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Family Comm: Developmental and Unpredictable Stress

Family Communication: Cohesion and Change (8th Edition) by K. M. Galvin, C. L. Bylund, & B. Brommel
by

Kristina Wenzel Egan

on 17 November 2014

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Transcript of Family Comm: Developmental and Unpredictable Stress

Developmental Stress
Communication & Transitions
Communication plays a critical role in negotiating transitions & stresses
Marker events: transition points in human development
Transitions: periods of time that involve moving from one stage to another stage
stress and anxiety
Instability can trigger meaningful family interactions
Family Stress Model - Carter & McGoldrick (2005)
Vertical stressors: "the hand we are dealt"
Larger society
Family patterns
Individual
Horizontal stressors: issues that are developmental and unfolding
Predictable: marriage, college
Unpredictable: unemployment, untimely death
Historical events

Process of Oscillations
“Functional families experience transitions as challenges, and at times unpleasant events, but not as long-lasting negative influences” (p. 273).
Developmental Stage Approach
Developmental stages: normal and predicted change occurs throughout our lives
Each stage consists of steps a person must master before moving to the next step
Late Life Transitions
Older family members tend to be happier & interact with family members more

Self identity issues
Retirement
Interpersonal needs
Health issues

Rejuvenation
Enjoy hobbies
Reconnect with close relationships
Life-Course Approach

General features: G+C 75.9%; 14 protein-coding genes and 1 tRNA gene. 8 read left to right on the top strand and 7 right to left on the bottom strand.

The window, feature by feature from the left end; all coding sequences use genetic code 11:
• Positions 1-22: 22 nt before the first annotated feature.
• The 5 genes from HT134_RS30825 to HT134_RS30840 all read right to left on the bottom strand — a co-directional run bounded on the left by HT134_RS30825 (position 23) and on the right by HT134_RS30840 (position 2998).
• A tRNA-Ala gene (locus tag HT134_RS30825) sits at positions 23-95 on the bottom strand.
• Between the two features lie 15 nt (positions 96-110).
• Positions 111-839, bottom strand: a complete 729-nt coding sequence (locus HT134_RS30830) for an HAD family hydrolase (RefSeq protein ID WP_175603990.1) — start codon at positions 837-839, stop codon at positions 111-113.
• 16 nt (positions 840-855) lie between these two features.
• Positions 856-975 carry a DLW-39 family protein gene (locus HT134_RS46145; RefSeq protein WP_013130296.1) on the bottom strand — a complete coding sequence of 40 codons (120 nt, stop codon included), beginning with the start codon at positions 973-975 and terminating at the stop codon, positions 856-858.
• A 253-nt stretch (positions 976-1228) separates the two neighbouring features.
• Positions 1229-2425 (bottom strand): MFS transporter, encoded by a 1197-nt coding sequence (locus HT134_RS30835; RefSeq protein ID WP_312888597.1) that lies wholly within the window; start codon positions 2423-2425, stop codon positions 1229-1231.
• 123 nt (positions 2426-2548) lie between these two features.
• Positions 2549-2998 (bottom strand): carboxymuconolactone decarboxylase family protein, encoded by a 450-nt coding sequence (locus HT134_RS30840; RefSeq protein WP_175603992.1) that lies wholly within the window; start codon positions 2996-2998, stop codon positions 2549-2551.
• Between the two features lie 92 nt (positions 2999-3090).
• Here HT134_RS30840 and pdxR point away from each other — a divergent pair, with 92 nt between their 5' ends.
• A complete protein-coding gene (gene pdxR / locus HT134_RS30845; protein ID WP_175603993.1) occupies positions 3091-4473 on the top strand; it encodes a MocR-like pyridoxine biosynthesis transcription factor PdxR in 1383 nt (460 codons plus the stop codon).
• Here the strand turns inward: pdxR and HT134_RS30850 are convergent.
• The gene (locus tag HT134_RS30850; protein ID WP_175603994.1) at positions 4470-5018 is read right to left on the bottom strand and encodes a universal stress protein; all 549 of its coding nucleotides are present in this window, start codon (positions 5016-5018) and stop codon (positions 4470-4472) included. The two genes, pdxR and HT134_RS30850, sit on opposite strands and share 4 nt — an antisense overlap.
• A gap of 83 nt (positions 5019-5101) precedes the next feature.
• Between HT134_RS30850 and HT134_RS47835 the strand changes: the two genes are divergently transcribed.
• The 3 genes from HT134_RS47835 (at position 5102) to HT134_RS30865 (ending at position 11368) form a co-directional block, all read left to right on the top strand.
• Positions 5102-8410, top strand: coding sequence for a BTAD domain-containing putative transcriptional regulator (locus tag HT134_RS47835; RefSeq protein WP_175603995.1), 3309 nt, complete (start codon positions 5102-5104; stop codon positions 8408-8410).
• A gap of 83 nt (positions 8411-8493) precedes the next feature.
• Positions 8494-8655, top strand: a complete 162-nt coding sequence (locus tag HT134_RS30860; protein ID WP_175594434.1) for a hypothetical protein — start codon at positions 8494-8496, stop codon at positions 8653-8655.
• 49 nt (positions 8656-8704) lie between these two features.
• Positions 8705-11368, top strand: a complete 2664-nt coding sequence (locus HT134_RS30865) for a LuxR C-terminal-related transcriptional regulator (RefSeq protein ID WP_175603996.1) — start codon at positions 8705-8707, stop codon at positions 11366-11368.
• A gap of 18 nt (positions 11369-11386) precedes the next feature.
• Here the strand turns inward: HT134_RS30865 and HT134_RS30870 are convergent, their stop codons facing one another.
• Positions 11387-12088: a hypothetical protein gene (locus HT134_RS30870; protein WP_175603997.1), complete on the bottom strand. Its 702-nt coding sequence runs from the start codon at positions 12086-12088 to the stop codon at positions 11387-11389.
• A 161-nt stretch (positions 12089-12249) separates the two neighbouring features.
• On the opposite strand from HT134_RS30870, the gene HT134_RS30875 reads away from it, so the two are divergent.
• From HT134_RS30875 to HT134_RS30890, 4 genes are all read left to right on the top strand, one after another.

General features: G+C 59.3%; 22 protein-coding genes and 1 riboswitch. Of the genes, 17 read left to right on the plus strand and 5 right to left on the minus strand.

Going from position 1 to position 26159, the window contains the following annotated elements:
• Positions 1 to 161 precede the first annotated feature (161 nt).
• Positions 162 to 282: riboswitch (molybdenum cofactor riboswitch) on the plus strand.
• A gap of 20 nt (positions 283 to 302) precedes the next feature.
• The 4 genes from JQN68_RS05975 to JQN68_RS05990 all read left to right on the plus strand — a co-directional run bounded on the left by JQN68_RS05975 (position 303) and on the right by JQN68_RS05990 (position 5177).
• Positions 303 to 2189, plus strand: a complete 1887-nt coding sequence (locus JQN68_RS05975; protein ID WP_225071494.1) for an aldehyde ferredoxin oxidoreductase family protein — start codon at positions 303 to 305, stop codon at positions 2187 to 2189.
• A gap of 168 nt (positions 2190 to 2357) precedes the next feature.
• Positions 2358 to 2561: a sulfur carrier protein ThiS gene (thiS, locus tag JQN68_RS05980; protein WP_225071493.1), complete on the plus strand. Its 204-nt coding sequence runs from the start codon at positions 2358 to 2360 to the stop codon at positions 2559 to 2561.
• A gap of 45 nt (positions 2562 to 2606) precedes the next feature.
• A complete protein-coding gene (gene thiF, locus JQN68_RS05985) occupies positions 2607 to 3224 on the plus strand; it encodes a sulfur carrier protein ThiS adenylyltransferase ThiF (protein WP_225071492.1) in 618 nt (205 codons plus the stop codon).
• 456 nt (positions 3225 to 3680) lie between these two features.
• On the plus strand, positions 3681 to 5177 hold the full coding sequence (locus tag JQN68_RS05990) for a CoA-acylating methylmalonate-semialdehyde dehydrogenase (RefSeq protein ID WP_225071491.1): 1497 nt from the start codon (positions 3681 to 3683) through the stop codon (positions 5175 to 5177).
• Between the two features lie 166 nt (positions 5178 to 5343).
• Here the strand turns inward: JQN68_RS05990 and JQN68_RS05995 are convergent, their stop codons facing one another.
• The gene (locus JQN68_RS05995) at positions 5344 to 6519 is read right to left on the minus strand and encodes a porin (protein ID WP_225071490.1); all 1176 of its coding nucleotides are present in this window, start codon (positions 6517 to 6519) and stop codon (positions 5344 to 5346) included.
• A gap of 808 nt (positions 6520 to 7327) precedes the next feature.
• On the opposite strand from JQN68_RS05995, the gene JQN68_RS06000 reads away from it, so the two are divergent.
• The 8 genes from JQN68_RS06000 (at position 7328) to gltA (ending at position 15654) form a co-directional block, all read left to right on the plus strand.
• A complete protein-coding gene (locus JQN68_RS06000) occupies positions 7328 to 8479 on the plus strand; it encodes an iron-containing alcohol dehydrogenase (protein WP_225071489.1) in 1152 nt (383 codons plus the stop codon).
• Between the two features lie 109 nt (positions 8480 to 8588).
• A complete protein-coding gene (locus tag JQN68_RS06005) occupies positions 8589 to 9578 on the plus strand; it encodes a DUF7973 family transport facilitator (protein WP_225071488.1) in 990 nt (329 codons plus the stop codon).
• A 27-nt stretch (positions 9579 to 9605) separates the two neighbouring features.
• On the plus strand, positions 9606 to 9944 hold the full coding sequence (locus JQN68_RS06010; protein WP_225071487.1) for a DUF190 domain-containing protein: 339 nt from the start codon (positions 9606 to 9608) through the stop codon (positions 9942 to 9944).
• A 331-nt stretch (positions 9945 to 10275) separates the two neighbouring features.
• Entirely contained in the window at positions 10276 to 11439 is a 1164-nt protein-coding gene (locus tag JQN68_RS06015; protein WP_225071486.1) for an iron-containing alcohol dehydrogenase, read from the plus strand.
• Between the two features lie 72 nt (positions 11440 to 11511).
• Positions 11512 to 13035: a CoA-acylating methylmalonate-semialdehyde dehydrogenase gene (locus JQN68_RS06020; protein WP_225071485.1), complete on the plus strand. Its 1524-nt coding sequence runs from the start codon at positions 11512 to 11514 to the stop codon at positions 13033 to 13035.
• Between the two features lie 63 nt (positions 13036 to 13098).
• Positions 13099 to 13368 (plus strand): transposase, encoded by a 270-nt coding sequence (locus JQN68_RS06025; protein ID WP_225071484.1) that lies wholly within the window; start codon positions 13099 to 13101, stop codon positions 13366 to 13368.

Life-course: how events and their timing in the lives of individuals effect families
No single model available
Differentiation as opposed to deviation

Time
Individual time
chronological age
Generational time
roles individuals hold in families
Historical time
events that occur in the era of their life
On-time vs. Off-time
On-time:
Life event occurred at a period in the life-course considered normal based on social/historical norms.
Off-time:
Life event occurred at an "abnormal" time.
Unpredictable Stress
Strain, Stressor, & Traumatic Events
Strain

that tension or difficulty sensed by family members which indicates that change is needed in their relationships and their family
Stressor events
characterized by unexpectedness, greater intensity, longer duration, and their undesirability and serious effects
Trauma

"stress is so great and unexpected that it cannot be defended against, coped with or managed"

Family Coping Patterns
Coping: “the central mechanism through which family stressors, demands, and strains are eliminated, managed, or adapted to” (McCubbin et al 1983)

Process of Coping
Models of coping
Stages of crisis



Coping Models
Burr Stress Model
Ambiguous Loss
It is considered the most stressful type of loss because “it defies resolution and creates long term confusion about who is in or out of a particular couple or family” (p. 278).
Unpredictable Stress
Unpredictable stresses: “are bought about by events or circumstances that disrupt life patterns but cannot be foreseen from either a developmental or life-course perspective” (p. 277)
Can be both positive & negative
Physically absent but psychologically present
Physically present but psychologically absent
McCubbin & Patterson Model
ABCX
A: Stressor
B: Resources
C: Importance to stressor
X: Crisis, Amount of disruption to system

Dialectical Tensions & Stress
Using Baxter’s concepts of dialectical tensions in relationships, discuss with examples how you think crises affect the following in a family system.
Openness-closedness
Predictability-novelty
Autonomy-connectedness

Leaving home
Joining of families through marriage
Families with young children
Families with adolescents
Launching children and moving on
Families in later life
The Family Life Cycle
(Carter & McGoldrick, 2005)
Family Communication:
Developmental and Unpredictable Stress

lost/kidnapped child
MIA soldier
birth parents
infertility and miscarriage

brain injury
Alzheimer’s disease
addictions
Examples
Ambiguous Loss Experienced by Post-Divorce Families
(Afifi & Keith, 2004)

1) The loss of one's previous family form and the traditional nuclear family ideal
2) The loss of a single-parent bond after the stepparent entered the household
3) The loss of intimacy and trust between noncustodial parents (primarily fathers) and their children
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